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France set for sharp rise in electricity prices

The price of electricity in France is set for a steep five-percent rise in August, followed by a further increase of five-percent at the same time next year, France’s new environment minister announced on Tuesday.

France set for sharp rise in electricity prices
Photo: Luc Jardon

The first five-percent hike will come into effect on August 1st, Philippe Martin, France’s new minister for ecology and energy, announced on Tuesday.

This will be followed by another five-percent increase in August 2014. The rises are to help fill a gaping hole in national energy provider EDF's coffers.

For households using electricity to heat their homes, the sharp price hike is the equivalent of €35 to €50 on average on the annual bill.

Over the next five years, bills are set to rocket by 30 percent, according to a report in February by France’s energy regulator, the ‘Commission de regulation de l’energie’ (CRE).

French consumers, accustomed to one to two-percent annual increases in electricity price in recent years, will be bracing for the sharp rise in the cost of heating and running their homes.

Martin defended his decision to impose price rises spread over two years by saying it was being done to protect consumer spending power.

The government has decided to protect household spending power as much as possible by smoothing out over several years the rises needed to cover the EDF’s costs, as provided for by the law – See more at: http://www.connexionfrance.com/Electricity-bills-EDF-Martin-14853-view-article.html#sthash.8SYZGTo6.dpuf

However the announced price hikes have been criticized by France's consumer rights groups.

UFC-Que Choisir said it "bitterly regretted the cavalier announcement",and that it Martin ignored "the measures demanded by consumers."

The association demanded that the minister organized a "crisis meeting with all interested stakeholders".

The unusually steep increase is however still lower than the 6.8 to 9.6 percent originally called for by the CRE, which has lamented France’s failure to fill a gap in the balance sheet of EDF, the world’s largest producer of electricity, which is based in Paris.

It’s not all bad news for French consumers, however. 

Energy minister Martin also announced on Monday that those with a low-power electricity set-up (three to six kilovolt-amperes) would enjoy a decrease in prices, though that decrease was not detailed.

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ENERGY

Why are electricity prices in France set to jump (yet) again?

After just a brief reprieve, electricity prices in France are set to jump once again in August. So, why is this happening?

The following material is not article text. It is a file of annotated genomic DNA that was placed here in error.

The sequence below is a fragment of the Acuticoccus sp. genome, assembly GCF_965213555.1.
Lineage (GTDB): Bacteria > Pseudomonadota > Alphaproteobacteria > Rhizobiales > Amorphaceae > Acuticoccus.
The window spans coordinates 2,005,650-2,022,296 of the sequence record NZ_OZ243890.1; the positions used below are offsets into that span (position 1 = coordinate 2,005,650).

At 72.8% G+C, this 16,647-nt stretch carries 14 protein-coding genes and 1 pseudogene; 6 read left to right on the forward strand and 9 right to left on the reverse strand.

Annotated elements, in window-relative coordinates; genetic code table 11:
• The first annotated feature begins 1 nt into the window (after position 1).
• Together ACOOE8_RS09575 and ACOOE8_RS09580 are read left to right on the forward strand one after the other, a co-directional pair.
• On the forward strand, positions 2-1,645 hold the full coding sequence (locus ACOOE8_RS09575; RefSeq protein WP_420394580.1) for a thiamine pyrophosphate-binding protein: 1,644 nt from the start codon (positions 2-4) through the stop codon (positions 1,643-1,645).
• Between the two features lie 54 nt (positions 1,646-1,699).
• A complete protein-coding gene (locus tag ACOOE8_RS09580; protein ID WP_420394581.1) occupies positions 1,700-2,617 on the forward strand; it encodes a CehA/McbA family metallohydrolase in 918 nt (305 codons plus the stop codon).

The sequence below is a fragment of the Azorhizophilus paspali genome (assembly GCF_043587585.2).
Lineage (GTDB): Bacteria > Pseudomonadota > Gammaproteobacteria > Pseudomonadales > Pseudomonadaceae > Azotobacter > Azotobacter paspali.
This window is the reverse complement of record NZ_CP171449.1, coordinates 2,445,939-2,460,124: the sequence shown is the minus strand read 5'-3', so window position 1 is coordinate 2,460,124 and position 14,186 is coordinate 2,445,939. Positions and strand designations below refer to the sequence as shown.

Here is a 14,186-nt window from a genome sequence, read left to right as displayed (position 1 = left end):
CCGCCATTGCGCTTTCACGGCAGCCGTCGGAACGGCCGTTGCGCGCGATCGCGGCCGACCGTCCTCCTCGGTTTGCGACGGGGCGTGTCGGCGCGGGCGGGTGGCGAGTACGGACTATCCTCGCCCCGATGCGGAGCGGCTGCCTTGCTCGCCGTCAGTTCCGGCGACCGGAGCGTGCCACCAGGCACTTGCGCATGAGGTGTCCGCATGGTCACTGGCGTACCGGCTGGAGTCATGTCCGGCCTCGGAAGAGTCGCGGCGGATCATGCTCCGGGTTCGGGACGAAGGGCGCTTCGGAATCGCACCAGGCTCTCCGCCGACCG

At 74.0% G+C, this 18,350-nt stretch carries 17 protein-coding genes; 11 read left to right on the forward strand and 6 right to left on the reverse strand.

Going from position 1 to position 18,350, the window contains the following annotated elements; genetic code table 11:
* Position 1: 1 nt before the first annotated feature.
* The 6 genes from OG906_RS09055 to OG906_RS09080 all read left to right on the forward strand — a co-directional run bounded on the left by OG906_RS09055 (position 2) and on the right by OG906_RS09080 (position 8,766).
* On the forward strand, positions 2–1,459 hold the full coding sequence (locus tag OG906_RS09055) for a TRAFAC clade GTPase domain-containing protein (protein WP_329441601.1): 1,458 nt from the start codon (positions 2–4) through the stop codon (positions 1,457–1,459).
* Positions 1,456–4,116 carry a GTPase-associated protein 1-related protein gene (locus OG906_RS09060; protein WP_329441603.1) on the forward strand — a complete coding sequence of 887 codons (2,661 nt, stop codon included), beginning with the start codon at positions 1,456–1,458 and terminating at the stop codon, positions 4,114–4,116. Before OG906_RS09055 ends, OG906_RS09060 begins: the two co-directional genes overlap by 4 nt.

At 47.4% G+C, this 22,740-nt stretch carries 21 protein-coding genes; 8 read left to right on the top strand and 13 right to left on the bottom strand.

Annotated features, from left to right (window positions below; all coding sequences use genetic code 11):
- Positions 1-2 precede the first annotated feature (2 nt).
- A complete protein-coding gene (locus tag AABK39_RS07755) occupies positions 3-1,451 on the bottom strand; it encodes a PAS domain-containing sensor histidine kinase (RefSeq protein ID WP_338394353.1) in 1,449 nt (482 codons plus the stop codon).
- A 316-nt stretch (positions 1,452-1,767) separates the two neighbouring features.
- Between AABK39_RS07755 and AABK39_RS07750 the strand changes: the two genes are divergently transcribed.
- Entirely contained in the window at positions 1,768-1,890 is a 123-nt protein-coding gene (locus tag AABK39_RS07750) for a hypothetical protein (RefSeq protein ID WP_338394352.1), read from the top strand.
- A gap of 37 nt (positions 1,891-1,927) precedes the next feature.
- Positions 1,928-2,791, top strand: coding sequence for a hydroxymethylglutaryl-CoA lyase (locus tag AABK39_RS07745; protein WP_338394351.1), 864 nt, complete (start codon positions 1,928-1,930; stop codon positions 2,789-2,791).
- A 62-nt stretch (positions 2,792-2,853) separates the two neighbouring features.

Why are electricity prices in France set to jump (yet) again?
Illustration photo: AFP
At the beginning of August, the price of electricity will increase by 1.2 percent after a previous jump of 5.9 percent took place just two months ago, in June. 
 
So, why have two price hikes been scheduled in such a short space of time?
 
Well, it seems the reason for the short space between the two hikes is all down to the 'yellow vests' – or at least French President Emmanuel Macron's response to their demands. 
 
That's because the increase on June 1st was originally scheduled for February 1st – right in the middle of the 'yellow vest' crisis – before the government decided to push it back in an attempt to appease the demonstrators.  
 
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France's energy regulator (CRE) sets the regulated prices of electricity every six months – in winter and in summer – and this time both hikes will take place within just a couple of months of each other. 
 
“We will have had both shots at once,” Fanny Guinochet from L'Opinion told Franceinfo
 
“The price hike was expected. We can just console ourselves by saying that August's will be less significant than the one we just had,” she said, referring to the fact that the June hike was almost 6 percent compared to the August increase of 1.2 percent. 
 
According to Guinochet, this hike will represent an increase of around €18 extra every year on average for a home that has electric heating. That's after an annual increase of €85 brought in by the previous hike. 
 
“This is one of the strongest increases recorded,” said Guinochet. 
 
The government is also hoping that by rushing through this new increase in summer people will find it easier to swallow.
 
But, why is the increase happening at all?
 
As is often the case, the price hike is primarily due to rising taxes – in this case the TURPE tax (Tarif d'Utilisation des Réseaux Publics d'Electricité). 
 
However it is also linked to several other factors, including supply costs, and changing energy prices on the wholesale markets, which are very variable. 
 
On a more positive note for consumers, the French government wants to stabilise the cost of electricity by 2020 as part of its new energy bill, which would mean a “change to the method used to calculate electricity tariffs”, according to the French Minister for the Environment François de Rugy.
 
“I want to give the French a form of price stability related to the stability of the cost of electricity production by nuclear power plants,” he said, adding that 70 percent of France's electricity is produced by nuclear power stations. 
 
This means that the cost of electricity should be “fairly stable” and “fixed by law”, said the minister, explaining that if French power giant EDF and its competitors have access to fixed-cost nuclear electricity the number of price hikes should be limited. 
 
Today, the regulated electricity tariffs, applied by EDF to around 25 million households, are set by the French Energy Regulatory Commission, according to a complex calculations, which take into account the evolution of the wholesale market price.
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